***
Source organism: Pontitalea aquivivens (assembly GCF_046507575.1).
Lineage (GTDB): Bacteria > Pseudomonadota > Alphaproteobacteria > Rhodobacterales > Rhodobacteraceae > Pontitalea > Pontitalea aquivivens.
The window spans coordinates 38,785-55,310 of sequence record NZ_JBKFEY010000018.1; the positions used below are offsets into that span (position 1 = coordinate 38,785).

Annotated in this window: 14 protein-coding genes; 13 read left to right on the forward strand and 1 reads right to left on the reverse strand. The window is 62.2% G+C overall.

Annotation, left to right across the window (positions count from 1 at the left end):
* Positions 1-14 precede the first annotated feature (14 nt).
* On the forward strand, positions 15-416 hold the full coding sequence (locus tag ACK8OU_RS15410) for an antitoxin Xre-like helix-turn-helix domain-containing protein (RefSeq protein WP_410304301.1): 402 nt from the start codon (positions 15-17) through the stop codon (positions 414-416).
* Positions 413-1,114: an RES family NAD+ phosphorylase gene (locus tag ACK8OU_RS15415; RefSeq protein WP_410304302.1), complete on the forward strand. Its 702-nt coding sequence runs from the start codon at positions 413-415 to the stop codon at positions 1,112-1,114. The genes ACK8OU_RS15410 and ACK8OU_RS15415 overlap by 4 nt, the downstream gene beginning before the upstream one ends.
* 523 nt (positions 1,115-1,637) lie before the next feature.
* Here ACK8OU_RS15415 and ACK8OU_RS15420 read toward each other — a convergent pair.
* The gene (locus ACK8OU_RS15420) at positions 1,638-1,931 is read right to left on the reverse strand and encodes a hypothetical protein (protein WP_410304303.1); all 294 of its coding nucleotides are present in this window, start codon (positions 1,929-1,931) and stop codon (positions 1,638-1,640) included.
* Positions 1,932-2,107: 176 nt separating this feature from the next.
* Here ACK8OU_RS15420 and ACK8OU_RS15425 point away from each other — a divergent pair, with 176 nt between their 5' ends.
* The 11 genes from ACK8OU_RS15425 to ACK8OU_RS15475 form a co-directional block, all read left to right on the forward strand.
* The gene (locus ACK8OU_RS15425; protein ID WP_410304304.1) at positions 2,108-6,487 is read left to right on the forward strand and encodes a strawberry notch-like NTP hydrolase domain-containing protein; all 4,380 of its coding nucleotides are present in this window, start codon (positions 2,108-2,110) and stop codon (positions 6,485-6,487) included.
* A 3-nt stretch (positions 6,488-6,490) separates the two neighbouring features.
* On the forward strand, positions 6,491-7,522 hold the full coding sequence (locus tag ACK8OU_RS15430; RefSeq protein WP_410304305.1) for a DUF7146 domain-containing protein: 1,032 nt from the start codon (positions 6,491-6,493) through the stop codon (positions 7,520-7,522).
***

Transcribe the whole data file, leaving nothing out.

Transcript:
Source organism: Pontitalea aquivivens (assembly GCF_046507575.1).
Lineage (GTDB): Bacteria > Pseudomonadota > Alphaproteobacteria > Rhodobacterales > Rhodobacteraceae > Pontitalea > Pontitalea aquivivens.
The window spans coordinates 38,785-55,310 of sequence record NZ_JBKFEY010000018.1; the positions used below are offsets into that span (position 1 = coordinate 38,785).

Annotated in this window: 14 protein-coding genes; 13 read left to right on the forward strand and 1 reads right to left on the reverse strand. The window is 62.2% G+C overall.

Annotation, left to right across the window (positions count from 1 at the left end):
* Positions 1-14 precede the first annotated feature (14 nt).
* On the forward strand, positions 15-416 hold the full coding sequence (locus tag ACK8OU_RS15410) for an antitoxin Xre-like helix-turn-helix domain-containing protein (RefSeq protein WP_410304301.1): 402 nt from the start codon (positions 15-17) through the stop codon (positions 414-416).
* Positions 413-1,114: an RES family NAD+ phosphorylase gene (locus tag ACK8OU_RS15415; RefSeq protein WP_410304302.1), complete on the forward strand. Its 702-nt coding sequence runs from the start codon at positions 413-415 to the stop codon at positions 1,112-1,114. The genes ACK8OU_RS15410 and ACK8OU_RS15415 overlap by 4 nt, the downstream gene beginning before the upstream one ends.
* 523 nt (positions 1,115-1,637) lie before the next feature.
* Here ACK8OU_RS15415 and ACK8OU_RS15420 read toward each other — a convergent pair.
* The gene (locus ACK8OU_RS15420) at positions 1,638-1,931 is read right to left on the reverse strand and encodes a hypothetical protein (protein WP_410304303.1); all 294 of its coding nucleotides are present in this window, start codon (positions 1,929-1,931) and stop codon (positions 1,638-1,640) included.
* Positions 1,932-2,107: 176 nt separating this feature from the next.
* Here ACK8OU_RS15420 and ACK8OU_RS15425 point away from each other — a divergent pair, with 176 nt between their 5' ends.
* The 11 genes from ACK8OU_RS15425 to ACK8OU_RS15475 form a co-directional block, all read left to right on the forward strand.
* The gene (locus ACK8OU_RS15425; protein ID WP_410304304.1) at positions 2,108-6,487 is read left to right on the forward strand and encodes a strawberry notch-like NTP hydrolase domain-containing protein; all 4,380 of its coding nucleotides are present in this window, start codon (positions 2,108-2,110) and stop codon (positions 6,485-6,487) included.
* A 3-nt stretch (positions 6,488-6,490) separates the two neighbouring features.
* On the forward strand, positions 6,491-7,522 hold the full coding sequence (locus tag ACK8OU_RS15430; RefSeq protein WP_410304305.1) for a DUF7146 domain-containing protein: 1,032 nt from the start codon (positions 6,491-6,493) through the stop codon (positions 7,520-7,522).